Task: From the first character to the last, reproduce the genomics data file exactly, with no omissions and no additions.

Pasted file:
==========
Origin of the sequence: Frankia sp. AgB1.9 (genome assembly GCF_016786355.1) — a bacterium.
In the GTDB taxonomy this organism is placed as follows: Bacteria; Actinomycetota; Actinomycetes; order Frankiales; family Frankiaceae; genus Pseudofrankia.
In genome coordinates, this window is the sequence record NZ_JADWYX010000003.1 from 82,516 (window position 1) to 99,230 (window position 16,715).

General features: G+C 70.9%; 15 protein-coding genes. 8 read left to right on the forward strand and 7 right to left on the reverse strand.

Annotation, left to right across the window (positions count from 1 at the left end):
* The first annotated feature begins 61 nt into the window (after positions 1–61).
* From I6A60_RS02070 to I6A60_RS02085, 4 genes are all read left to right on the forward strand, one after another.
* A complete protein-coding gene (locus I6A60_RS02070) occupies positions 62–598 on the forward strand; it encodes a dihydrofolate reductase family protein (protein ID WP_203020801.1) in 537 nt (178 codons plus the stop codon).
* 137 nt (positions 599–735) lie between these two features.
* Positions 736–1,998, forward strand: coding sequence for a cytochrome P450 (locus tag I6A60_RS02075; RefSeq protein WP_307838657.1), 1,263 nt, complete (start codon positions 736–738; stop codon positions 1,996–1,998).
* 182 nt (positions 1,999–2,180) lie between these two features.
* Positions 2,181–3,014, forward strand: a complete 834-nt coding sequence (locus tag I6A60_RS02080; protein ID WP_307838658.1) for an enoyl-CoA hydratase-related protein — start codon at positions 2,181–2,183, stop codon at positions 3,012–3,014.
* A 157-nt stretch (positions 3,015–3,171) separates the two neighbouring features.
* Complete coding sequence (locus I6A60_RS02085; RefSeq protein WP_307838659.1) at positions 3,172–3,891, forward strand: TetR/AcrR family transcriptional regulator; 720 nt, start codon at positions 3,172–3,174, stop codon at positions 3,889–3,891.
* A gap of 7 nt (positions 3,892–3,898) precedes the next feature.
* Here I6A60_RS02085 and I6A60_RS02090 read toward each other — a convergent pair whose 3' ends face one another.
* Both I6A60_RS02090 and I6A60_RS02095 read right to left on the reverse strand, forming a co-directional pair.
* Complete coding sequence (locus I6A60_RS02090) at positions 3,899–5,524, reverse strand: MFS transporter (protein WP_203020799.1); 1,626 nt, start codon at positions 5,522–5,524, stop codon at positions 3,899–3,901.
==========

Origin of the sequence: Frankia sp. AgB1.9 (genome assembly GCF_016786355.1) — a bacterium.
In the GTDB taxonomy this organism is placed as follows: Bacteria; Actinomycetota; Actinomycetes; order Frankiales; family Frankiaceae; genus Pseudofrankia.
In genome coordinates, this window is the sequence record NZ_JADWYX010000003.1 from 82,516 (window position 1) to 99,230 (window position 16,715).

General features: G+C 70.9%; 15 protein-coding genes. 8 read left to right on the forward strand and 7 right to left on the reverse strand.

Annotation, left to right across the window (positions count from 1 at the left end):
* The first annotated feature begins 61 nt into the window (after positions 1–61).
* From I6A60_RS02070 to I6A60_RS02085, 4 genes are all read left to right on the forward strand, one after another.
* A complete protein-coding gene (locus I6A60_RS02070) occupies positions 62–598 on the forward strand; it encodes a dihydrofolate reductase family protein (protein ID WP_203020801.1) in 537 nt (178 codons plus the stop codon).
* 137 nt (positions 599–735) lie between these two features.
* Positions 736–1,998, forward strand: coding sequence for a cytochrome P450 (locus tag I6A60_RS02075; RefSeq protein WP_307838657.1), 1,263 nt, complete (start codon positions 736–738; stop codon positions 1,996–1,998).
* 182 nt (positions 1,999–2,180) lie between these two features.
* Positions 2,181–3,014, forward strand: a complete 834-nt coding sequence (locus tag I6A60_RS02080; protein ID WP_307838658.1) for an enoyl-CoA hydratase-related protein — start codon at positions 2,181–2,183, stop codon at positions 3,012–3,014.
* A 157-nt stretch (positions 3,015–3,171) separates the two neighbouring features.
* Complete coding sequence (locus I6A60_RS02085; RefSeq protein WP_307838659.1) at positions 3,172–3,891, forward strand: TetR/AcrR family transcriptional regulator; 720 nt, start codon at positions 3,172–3,174, stop codon at positions 3,889–3,891.
* A gap of 7 nt (positions 3,892–3,898) precedes the next feature.
* Here I6A60_RS02085 and I6A60_RS02090 read toward each other — a convergent pair whose 3' ends face one another.
* Both I6A60_RS02090 and I6A60_RS02095 read right to left on the reverse strand, forming a co-directional pair.
* Complete coding sequence (locus I6A60_RS02090) at positions 3,899–5,524, reverse strand: MFS transporter (protein WP_203020799.1); 1,626 nt, start codon at positions 5,522–5,524, stop codon at positions 3,899–3,901.